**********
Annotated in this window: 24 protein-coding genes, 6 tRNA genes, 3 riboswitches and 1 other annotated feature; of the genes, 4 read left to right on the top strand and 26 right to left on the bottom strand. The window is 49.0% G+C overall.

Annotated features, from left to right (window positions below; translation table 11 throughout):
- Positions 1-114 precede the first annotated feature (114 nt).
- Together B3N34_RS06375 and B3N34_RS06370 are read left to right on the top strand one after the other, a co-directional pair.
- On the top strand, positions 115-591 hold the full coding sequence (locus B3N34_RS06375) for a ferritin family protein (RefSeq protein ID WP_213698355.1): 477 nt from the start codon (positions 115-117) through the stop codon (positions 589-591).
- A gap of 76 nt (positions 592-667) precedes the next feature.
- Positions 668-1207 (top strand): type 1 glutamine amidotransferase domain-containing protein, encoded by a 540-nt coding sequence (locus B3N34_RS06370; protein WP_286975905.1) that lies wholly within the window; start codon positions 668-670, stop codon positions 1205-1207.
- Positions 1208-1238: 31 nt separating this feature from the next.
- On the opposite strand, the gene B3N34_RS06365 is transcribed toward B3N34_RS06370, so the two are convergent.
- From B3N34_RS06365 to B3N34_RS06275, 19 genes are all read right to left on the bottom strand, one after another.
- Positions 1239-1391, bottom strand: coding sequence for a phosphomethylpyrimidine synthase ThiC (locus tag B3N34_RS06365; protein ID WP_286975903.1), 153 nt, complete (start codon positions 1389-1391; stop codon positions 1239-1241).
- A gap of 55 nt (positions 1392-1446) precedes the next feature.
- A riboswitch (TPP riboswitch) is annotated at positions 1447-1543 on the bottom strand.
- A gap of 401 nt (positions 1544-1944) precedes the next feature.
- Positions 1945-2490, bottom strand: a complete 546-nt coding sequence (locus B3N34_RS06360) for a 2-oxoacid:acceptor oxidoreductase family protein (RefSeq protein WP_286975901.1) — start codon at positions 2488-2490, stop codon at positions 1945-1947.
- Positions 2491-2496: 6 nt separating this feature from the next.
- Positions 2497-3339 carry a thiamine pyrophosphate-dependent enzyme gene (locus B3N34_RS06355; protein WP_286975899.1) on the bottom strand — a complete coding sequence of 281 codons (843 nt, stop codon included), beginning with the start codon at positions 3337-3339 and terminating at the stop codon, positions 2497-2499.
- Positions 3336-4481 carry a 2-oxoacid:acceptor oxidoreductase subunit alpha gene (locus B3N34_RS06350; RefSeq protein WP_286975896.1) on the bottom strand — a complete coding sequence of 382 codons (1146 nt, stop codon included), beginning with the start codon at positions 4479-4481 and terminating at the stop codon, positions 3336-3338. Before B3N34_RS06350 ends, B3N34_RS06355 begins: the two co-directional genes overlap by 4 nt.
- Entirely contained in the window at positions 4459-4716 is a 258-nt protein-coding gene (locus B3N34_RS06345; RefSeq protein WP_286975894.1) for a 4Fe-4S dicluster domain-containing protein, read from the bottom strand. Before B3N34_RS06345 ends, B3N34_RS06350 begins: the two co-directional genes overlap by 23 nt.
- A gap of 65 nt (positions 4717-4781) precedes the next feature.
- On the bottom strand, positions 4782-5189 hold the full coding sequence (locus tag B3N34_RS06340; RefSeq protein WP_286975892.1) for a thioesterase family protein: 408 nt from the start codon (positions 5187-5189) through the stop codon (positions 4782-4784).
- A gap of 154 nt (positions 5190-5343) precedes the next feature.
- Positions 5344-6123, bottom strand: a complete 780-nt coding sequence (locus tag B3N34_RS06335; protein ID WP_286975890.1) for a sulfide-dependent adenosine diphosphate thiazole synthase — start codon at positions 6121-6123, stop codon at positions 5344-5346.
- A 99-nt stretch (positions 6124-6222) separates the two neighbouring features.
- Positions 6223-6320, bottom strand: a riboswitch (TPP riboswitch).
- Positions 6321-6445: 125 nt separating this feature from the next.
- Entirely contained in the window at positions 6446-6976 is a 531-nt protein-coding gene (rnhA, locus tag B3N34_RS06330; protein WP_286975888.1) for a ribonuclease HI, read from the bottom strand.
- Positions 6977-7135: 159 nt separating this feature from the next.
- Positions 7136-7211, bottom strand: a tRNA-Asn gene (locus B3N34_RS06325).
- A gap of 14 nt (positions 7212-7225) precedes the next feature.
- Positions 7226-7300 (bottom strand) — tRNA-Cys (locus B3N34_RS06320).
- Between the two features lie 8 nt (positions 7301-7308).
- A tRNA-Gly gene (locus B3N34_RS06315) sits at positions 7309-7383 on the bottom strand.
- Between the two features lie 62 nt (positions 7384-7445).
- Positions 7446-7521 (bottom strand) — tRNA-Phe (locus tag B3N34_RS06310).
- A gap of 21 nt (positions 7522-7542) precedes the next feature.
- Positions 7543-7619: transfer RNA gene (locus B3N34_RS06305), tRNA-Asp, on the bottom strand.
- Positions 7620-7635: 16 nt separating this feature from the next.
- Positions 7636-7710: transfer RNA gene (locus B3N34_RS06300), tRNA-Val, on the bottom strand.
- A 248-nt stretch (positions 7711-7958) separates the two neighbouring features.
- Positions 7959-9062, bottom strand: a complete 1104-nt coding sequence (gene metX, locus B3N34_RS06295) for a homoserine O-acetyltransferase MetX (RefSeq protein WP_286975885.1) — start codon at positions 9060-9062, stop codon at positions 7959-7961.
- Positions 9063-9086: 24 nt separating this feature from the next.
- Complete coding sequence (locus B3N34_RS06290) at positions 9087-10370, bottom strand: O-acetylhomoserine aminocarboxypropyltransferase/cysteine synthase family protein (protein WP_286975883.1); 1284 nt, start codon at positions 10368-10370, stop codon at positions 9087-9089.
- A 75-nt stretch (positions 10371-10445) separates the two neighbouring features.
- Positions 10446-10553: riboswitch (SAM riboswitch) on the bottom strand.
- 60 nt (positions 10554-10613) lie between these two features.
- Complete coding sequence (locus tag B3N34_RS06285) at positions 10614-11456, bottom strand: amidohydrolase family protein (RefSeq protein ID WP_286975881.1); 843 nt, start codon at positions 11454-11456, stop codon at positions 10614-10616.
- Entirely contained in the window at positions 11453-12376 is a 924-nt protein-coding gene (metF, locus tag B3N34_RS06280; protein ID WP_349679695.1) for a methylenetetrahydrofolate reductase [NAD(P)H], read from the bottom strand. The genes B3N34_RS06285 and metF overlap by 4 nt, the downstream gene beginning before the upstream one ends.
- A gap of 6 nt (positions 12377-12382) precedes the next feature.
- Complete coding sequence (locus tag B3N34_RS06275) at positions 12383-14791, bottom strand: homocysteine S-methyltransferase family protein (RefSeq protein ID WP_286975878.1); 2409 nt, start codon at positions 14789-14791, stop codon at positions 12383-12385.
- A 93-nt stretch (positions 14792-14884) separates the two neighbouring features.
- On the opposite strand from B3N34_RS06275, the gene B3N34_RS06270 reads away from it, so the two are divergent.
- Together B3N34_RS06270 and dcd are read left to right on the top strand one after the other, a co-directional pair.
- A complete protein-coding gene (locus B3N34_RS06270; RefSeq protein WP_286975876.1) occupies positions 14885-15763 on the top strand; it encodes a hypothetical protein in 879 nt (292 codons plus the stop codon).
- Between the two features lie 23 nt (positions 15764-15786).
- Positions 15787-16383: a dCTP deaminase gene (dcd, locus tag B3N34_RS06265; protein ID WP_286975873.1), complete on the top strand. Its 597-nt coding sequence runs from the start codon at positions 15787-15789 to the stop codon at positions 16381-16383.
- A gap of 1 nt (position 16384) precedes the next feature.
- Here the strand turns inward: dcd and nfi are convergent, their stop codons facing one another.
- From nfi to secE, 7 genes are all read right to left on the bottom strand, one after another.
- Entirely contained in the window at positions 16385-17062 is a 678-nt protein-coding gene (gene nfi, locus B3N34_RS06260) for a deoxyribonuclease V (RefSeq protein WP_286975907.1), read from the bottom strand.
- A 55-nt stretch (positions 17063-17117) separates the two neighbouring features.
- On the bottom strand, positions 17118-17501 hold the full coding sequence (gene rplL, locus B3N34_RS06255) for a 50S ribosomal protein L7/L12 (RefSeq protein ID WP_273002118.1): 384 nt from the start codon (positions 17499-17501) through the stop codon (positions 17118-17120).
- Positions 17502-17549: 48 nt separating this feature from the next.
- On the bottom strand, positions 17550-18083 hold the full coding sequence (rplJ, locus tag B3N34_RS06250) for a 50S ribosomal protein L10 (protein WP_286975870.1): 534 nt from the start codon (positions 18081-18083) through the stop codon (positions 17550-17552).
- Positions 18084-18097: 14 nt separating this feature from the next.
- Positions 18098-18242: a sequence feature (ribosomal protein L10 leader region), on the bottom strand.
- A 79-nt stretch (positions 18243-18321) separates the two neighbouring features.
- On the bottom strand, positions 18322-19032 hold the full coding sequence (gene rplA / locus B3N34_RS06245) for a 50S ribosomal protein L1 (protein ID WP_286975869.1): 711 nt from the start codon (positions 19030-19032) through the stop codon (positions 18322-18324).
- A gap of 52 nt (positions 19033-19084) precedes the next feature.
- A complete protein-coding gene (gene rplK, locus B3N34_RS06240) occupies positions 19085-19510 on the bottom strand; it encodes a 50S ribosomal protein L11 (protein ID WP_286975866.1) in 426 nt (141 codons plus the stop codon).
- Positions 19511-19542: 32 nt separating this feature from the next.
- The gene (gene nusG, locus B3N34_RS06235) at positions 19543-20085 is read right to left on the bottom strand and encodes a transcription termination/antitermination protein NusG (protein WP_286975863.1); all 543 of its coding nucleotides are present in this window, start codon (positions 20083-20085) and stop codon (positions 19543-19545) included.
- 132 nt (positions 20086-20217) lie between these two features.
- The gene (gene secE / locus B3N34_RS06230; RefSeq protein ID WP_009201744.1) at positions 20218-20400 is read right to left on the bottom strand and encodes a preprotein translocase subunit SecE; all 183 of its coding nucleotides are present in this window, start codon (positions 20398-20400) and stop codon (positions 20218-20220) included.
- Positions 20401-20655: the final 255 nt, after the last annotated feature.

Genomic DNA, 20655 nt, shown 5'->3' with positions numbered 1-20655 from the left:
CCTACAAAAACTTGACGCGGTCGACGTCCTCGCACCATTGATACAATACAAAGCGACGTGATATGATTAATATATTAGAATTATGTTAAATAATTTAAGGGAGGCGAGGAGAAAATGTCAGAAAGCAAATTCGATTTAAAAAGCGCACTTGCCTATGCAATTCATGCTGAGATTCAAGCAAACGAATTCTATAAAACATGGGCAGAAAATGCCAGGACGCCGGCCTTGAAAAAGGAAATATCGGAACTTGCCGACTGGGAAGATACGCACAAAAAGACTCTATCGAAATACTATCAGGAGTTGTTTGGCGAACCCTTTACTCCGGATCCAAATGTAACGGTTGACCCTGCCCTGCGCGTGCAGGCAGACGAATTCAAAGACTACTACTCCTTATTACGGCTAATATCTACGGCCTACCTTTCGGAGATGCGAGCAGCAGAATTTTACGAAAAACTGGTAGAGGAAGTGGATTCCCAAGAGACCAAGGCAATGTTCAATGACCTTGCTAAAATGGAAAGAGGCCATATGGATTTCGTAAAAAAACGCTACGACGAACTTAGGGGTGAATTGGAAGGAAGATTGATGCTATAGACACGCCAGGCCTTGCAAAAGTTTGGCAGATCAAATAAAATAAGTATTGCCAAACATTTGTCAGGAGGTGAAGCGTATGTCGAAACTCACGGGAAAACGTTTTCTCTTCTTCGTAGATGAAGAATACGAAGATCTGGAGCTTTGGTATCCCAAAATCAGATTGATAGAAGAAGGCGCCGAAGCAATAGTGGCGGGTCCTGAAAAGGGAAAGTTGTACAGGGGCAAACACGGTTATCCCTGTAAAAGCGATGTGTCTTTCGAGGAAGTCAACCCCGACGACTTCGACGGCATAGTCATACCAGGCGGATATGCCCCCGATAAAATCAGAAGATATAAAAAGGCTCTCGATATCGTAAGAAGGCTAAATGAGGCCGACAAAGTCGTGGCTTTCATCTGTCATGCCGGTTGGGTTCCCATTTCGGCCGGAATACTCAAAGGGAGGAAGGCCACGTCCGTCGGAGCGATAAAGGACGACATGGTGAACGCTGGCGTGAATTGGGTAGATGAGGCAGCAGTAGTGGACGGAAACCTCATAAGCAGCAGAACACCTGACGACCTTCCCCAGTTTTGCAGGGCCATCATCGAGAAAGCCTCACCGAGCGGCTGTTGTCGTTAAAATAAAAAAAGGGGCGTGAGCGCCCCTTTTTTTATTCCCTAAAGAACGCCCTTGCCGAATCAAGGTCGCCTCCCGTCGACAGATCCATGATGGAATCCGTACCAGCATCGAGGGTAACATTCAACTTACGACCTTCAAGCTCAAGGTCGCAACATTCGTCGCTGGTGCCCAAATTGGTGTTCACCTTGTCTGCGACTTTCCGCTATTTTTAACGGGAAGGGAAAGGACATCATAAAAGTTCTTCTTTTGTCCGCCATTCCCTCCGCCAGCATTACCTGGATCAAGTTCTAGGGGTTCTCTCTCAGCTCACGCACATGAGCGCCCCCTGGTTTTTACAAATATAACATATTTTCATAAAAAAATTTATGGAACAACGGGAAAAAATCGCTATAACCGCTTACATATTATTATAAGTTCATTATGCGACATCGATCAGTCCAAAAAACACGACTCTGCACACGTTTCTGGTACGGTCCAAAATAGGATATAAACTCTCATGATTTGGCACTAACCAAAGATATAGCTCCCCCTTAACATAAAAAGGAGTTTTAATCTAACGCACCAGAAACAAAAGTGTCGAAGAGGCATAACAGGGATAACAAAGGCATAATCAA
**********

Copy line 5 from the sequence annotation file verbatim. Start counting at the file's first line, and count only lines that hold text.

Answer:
- On the top strand, positions 115-591 hold the full coding sequence (locus B3N34_RS06375) for a ferritin family protein (RefSeq protein ID WP_213698355.1): 477 nt from the start codon (positions 115-117) through the stop codon (positions 589-591).